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Friday, April 22, 2011

Book Review: "The Way We're Working Isn't Working"

AUTHOR: Tony Schwartz
PUBLISHER: NY: Free Press, 2010, (335 pages)

In his previous book, the Power of Full Engagement, the author explains that 'energy' is the critical force that determines success. By taking care of one's energy levels, being conscious of one's energy cycles and the need to replenish oneself regularly, the author submits that such will then lead to a 'power of full engagement.'

This follow-up book does not detract a lot from his previous treatise about energy. He attempts to differentiate this book from his famous predecessor by addressing 'four forgotten needs' behind the energy and performance level. Beyond survival, these four needs are essentially similar to Abraham Maslow's Hierarchy of Needs with a minor difference. Schwartz flips the triangle with the apex at the bottom but retains the level of needs.

Simply put, according to the author, great performance comes about when all four needs such as sustainability (physical), security (emotional), self-expression (mind), and significance (spiritual) are adequately met. Current ways of working are not 'working' because of an error in assumptions. Such as:

  • Bigger and faster is better;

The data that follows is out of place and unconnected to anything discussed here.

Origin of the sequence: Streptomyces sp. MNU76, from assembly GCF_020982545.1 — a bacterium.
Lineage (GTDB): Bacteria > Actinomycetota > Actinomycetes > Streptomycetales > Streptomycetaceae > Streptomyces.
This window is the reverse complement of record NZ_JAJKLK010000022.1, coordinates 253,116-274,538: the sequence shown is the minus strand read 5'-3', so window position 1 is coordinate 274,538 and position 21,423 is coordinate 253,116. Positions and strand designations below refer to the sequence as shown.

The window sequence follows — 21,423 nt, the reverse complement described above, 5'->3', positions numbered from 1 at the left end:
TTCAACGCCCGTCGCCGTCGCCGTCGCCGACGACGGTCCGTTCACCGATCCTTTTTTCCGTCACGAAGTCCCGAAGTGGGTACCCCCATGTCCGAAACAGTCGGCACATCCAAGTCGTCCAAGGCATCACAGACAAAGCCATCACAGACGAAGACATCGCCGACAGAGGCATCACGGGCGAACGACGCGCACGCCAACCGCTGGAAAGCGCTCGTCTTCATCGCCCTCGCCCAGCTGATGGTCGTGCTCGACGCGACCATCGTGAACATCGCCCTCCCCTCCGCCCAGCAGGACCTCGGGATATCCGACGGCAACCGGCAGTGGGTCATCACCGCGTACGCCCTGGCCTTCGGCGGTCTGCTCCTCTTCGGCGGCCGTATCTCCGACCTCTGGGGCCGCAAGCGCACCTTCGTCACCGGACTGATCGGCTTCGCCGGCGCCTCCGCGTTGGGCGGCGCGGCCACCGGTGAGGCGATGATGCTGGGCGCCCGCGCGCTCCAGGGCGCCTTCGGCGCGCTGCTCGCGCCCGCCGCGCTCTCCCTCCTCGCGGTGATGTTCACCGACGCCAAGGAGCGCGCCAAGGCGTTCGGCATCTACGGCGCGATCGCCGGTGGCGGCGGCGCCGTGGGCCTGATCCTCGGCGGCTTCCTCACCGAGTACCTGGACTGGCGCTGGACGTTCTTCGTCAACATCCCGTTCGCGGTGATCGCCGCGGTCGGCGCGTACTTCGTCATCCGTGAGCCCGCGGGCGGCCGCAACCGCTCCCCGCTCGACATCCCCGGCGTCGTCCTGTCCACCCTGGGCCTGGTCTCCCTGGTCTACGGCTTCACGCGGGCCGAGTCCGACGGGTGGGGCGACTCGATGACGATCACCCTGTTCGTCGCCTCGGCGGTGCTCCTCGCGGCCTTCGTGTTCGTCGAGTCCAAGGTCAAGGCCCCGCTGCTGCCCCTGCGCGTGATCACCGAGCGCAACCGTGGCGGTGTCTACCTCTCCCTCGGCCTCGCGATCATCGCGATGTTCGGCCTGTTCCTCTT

• more and more is better;
  • Far too little effort is done to focus on these four core needs.
Using multidisciplinary research, and with illustrations thrown in, Schwartz presents a compelling case for an alternate paradigm toward productivity and performance. Each 'need' are presented in a renewal quadrant. Every chapter ends with action steps for the reader to adopt. The book concludes with a helpful refresher 'big ideas' page. In this section, each chapter is compressed into 1 page which makes it an easy reference to learn and re-learn Schwartz's points.   

Book Saint Comments
Firstly, this book clearly appeals more to the left-brained. It strikes me as one that sees the four core needs from a 'left-brained' angle. The way that the book is written, the structure of the various quadrants, and the prescribed action plans all look more leftist to me. Perhaps the author is left-brained himself. Perhaps, readers who pick up this book will tend to be more left-brained. Nevertheless, it is interesting to see how we can learn to cultivate the whole brain when the book seems more left than right.

Secondly, the parts about the physical, the mental and the emotional tend to be meatier. They contain chunks of good advice, supported with scientific observations and practical examples. For the physical, I like the part about sleep, where more sleep leads to better attention span. For the emotional, Schwartz uses more stories to convey the emotions. For the mental, the part about cultivating the whole brain sheds insight into the way we learn and behave. 

Thirdly, the spiritual part of the book appears flaky. Not only that, I feel the author ought to have consulted with some spiritual masters or guidance in writing this part. Of all the four needs, I think Schwartz is weakest here.

Fourthly, I appreciate the author putting in a BIG IDEAS section toward the end of the book. It helps the readers to reinforce what has been written in the earlier chapters. 

Will I recommend this book? I am ambivalent about it. This book will only appear to most left-brained, and those who needed some motivation to re-energize their work lifestyles. In summary, this book does not work far enough.

Ratings: 3 stars of 5.


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